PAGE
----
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Depressive symptoms are common in older adults and associated with increased risk of cognitive impairment. Leisure activities are often promoted for individuals with mood symptoms but few studies compare the effects of different types of leisure activities on reducing depressive symptoms.
Data were analyzed from participants enrolled from 2008–2009 in the Mental Activity and eXercise (MAX) Trial, which examined the effects of physical plus mental activity over 12 weeks in inactive older adults with cognitive complaints. There were no significant differences between intervention groups on the primary outcome of cognitive function or the secondary outcome of depressive symptoms; therefore, all participants were combined for the current analyses in which we examined changes in leisure activity engagement (Community Healthy Activities Model Program for Seniors (CHAMPS)), and changes in depressive symptoms (Geriatric Depression Scale (GDS)) as a function of changes in leisure activity engagement from baseline to post-intervention.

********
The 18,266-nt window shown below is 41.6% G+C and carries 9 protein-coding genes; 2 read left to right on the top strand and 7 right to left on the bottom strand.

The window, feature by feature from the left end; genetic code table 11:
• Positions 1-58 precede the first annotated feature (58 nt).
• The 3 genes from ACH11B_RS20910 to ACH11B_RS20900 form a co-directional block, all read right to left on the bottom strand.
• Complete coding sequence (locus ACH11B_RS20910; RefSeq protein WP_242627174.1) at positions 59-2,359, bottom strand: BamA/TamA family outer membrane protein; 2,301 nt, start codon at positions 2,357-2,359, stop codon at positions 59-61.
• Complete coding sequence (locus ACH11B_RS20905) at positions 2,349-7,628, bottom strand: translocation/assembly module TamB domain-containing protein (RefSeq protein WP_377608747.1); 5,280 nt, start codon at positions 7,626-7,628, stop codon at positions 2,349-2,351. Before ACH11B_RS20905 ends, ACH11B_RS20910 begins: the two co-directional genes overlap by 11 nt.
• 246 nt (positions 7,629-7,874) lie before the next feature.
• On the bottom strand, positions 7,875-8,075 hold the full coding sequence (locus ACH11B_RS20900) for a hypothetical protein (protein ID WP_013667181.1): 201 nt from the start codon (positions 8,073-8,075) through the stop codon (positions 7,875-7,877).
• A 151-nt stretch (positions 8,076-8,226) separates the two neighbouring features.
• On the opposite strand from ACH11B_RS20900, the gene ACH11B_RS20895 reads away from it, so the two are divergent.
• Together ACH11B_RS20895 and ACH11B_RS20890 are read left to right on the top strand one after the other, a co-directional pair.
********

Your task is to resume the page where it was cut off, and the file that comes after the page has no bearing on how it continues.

Participants’ mean age was 73.0 years, 61.6% were female, and 63.6% were non-Hispanic white. There was a significant change in total hours per week engaged in leisure activities from baseline (36.7 hours, SD = 12.7) to post-intervention (40.4 hours, SD = 15.7; paired t-test p = 0.02), and mean change in depressive symptoms was significantly inversely correlated with change in leisure activity hours such that increases in total leisure activity were associated with decreases in depressive symptoms (r = −0.21, p = 0.04).
Increasing the total amount of leisure activity levels may help lower depressive symptoms in inactive older adults with cognitive complaints.
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